Students may also register during the first week of classes from 8 a.m. to 6 p.m. Monday, Aug. 22 through Thursday, Aug. 25 and 8 a.m. to 1 p.m., Friday, Aug. 26.
New and transfer students should submit an application for admission prior to registration. Applications are available online at www.odessa.edu or may be picked up at the Admissions Office. There is no application fee.
All new and transfer students should also provide an official high school transcript or GED scores. Transfer students should official transcripts or GED scores. Transfer students should provide official transcripts from colleges previously attended. Applicants may also be asked to provide test scores or other appropriate documentation for course placement.
For more information on registration for the fall semester, contact the OC Help Center at 335-6432.
Odessa College also has numerous types of financial assistance available to students including scholarships, state and federal grants, and college work-study positions.
Students applying for financial assistance should fill out a Free Application for Student Aid (FAFSA) which can be picked up at OC Student Financial Services or accessed online at www.odessa.edu .
Interested individuals who are not sure if they qualify for student financial aid are encouraged to submit their information for review. For information on qualifications, contact the OC Student Financial Services Office at 335-6429.
Students are also encouraged to apply for scholarships through the Odessa College Foundation. Scholarships through the Foundation are criteria-based scholarships based on factors other than income. Students who do not qualify for the PELL Grant may still qualify for the Foundation scholarships based on other areas of need.
Those interested should call the OC Foundation at 335-6648 or 335-6665.
Currie happy with new job as local Wal-Mart manager
Participating in community events and meeting new people are some of the things the new manager of the Pecos Wal-Mart store has in mind.
Tony Currie was named manager of the Wal-Mart in Pecos earlier this year, replacing Olga Gubara, who was promoted to work in Midland, where the company is building a new Supercenter. Currie has 19 years of retail experience and began his duties as store manager on July 5.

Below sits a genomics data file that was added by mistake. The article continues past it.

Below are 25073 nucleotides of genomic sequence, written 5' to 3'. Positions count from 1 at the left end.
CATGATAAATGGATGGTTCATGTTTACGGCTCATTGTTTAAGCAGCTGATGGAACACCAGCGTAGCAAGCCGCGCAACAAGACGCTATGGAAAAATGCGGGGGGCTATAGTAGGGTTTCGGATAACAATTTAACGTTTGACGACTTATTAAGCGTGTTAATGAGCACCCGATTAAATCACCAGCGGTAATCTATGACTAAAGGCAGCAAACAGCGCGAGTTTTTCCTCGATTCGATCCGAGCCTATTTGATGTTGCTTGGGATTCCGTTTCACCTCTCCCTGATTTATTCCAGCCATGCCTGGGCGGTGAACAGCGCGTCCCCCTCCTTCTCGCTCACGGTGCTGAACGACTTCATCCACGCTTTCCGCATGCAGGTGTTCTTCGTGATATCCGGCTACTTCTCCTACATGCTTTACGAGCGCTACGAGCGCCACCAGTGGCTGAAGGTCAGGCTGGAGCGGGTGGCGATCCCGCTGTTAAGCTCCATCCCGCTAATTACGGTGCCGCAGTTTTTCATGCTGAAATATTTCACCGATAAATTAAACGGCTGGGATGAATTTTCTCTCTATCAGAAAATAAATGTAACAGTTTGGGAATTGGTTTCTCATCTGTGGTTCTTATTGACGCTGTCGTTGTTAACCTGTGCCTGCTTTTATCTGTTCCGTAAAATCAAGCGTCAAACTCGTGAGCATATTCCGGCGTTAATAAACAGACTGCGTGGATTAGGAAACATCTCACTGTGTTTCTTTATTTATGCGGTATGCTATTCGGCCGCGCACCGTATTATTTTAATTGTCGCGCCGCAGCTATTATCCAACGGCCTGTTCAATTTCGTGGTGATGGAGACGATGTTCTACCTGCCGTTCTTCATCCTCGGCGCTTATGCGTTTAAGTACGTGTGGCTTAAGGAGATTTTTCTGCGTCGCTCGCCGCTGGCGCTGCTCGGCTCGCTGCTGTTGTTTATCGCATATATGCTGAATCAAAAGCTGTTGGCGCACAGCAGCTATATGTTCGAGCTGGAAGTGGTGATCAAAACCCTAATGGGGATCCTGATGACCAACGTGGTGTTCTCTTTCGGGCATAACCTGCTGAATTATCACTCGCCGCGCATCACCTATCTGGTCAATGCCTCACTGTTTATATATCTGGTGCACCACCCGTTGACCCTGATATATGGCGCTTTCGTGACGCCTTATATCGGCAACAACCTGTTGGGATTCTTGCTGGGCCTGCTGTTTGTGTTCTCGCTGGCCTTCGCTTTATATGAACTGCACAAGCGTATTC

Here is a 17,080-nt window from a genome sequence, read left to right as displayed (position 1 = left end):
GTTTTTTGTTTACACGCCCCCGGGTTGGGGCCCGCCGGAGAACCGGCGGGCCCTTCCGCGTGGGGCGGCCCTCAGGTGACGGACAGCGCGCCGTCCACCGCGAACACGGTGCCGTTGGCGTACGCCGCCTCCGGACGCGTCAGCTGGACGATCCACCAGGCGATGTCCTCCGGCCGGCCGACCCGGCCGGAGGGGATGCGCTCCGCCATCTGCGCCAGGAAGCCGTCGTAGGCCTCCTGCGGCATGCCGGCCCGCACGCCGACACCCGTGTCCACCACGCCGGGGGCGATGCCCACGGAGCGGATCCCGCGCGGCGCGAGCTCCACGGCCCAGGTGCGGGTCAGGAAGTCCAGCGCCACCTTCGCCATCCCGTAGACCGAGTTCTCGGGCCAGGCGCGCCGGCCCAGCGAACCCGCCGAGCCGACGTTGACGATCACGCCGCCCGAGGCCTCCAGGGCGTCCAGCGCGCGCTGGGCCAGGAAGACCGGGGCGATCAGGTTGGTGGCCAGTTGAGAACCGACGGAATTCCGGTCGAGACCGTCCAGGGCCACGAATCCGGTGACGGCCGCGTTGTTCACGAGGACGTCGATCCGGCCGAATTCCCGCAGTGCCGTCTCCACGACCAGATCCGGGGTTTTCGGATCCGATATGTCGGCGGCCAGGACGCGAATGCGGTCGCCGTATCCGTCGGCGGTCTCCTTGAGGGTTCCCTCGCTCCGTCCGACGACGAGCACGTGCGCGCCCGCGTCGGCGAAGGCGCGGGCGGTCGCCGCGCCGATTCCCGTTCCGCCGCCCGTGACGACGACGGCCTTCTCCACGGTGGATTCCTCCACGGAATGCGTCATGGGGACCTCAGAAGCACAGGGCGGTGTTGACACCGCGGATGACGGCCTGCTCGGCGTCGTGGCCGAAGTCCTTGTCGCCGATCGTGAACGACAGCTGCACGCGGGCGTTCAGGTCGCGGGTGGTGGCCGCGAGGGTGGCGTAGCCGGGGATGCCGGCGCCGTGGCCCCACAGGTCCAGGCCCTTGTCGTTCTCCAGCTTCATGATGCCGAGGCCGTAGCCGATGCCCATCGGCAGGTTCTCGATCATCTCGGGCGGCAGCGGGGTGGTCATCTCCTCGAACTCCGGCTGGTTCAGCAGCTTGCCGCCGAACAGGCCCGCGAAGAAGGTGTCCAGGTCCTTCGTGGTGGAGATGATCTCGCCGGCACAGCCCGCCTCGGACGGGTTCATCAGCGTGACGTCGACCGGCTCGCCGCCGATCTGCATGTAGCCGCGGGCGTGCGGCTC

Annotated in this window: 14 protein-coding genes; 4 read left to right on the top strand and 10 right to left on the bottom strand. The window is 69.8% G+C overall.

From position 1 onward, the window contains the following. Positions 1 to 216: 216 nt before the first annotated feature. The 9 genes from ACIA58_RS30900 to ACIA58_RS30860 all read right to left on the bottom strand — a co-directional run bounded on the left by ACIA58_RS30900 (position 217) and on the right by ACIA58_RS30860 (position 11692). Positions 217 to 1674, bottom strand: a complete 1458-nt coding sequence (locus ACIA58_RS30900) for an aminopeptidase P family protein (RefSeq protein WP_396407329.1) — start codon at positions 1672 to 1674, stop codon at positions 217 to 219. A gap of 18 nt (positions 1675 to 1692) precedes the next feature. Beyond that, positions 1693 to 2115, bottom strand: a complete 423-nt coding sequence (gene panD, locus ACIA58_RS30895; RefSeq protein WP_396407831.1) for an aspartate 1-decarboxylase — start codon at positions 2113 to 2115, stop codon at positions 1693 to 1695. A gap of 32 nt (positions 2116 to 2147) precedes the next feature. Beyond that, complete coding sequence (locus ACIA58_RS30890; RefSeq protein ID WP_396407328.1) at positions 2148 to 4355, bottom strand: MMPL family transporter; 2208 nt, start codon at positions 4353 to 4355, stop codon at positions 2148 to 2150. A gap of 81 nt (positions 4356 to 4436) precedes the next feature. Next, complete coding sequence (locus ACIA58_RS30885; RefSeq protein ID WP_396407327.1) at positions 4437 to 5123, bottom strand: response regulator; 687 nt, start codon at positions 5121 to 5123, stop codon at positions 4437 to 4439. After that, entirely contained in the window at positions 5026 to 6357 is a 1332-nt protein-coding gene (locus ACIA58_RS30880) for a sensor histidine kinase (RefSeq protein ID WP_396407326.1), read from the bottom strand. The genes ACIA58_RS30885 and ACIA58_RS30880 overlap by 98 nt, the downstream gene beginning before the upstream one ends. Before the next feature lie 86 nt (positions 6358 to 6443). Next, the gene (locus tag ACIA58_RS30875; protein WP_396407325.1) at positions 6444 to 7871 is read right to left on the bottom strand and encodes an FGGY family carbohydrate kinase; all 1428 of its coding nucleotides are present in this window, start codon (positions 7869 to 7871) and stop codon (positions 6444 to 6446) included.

“I’m really happy to be here, I like it here,” said Currie. “There are great people to work with here and great customers. Everybody knows each other and this is a really friendly town.”
“The opportunities are endless when choosing to work for Wal-Mart,” said Currie. “I look forward to working with our associates and growing our community.”
Currie began his Wal-Mart career in 2003, participating in the company’s management training program in Odessa. After completing his training, he was promoted to assistant manager of the West Loop 338 Wal-Mart Supercenter in Odessa, which was his most recent position prior to being named store manager in Pecos.
“We are happy to welcome Tony to the Pecos Wal-Mart,” said Wal-Mart District Manager Greg Cathey. “He will be an enthusiastic and knowledgeable addition to this store and the community.”
Currie said that he was interviewed for the position and recommended by his district manager.
“They told me that the position was in Pecos and I wanted a store manager position,” said Currie.
Currie said that he had lived in Odessa for nine years, but that he came from a small town similar to Pecos.
“I didn’t mind coming to a small town, because I grew up in one and I really like it.”
Currie said that as of now, there are no plans for any major changes to the local Wal-Mart.
“There are no plans in the books for a Supercenter at this time, but that’s no to say that we won’t get one,” he said. “We’re (Wal-Mart) is building Supercenters left and right and that would be something positive for Pecos.”
Currie said that a Supercenter would curb the traffic going to Odessa and Midland and keep everyone at home.
“It’s not in the books, but nothing is written in stone,” he said.
Currie said that the local store has expanded their food department. “The dry goods department has been expanded and hope to bring in more items,” he said.
As part of Wal-Mart’s commitment to improving the communities it serves, Currie will work with local organizations including the Pecos Area Chamber of Commerce, Lion’s Club and fire and police departments. He will also work with national organizations such as the Children’s Miracle Network and Give Kids the World, and support Wal-Mart’s “Good Works” community involvement programs.
Wal-Mart Stores, Inc., operates Wal-Mart Stores, Supercenters, Neighborhood Markets and SAM’S CLUB locations in the United States.
Internationally, the company operates in Argentina, Brazil, Canada, China, Germany, Japan, Mexico, Puerto Rico, South Korea and the United Kingdom.
The company’s securities are listed on the New York and Pacific stock exchanges under the symbol WMT.
More information about Wal-Mart can be found by visiting www.walmartfacts.com . Online merchandise sales are available at www.walmart.com .
York M. "Smokey" Briggs, Publisher
324 S. Cedar St., Pecos, TX 79772
Phone 432-445-5475, FAX 432-445-4321
Associated Press text, photo, graphic, audio and/or video material shall not be published, broadcast, rewritten for broadcast or publication or redistributed directly or indirectly in any medium.
Copyright 2003-04 by Pecos Enterprise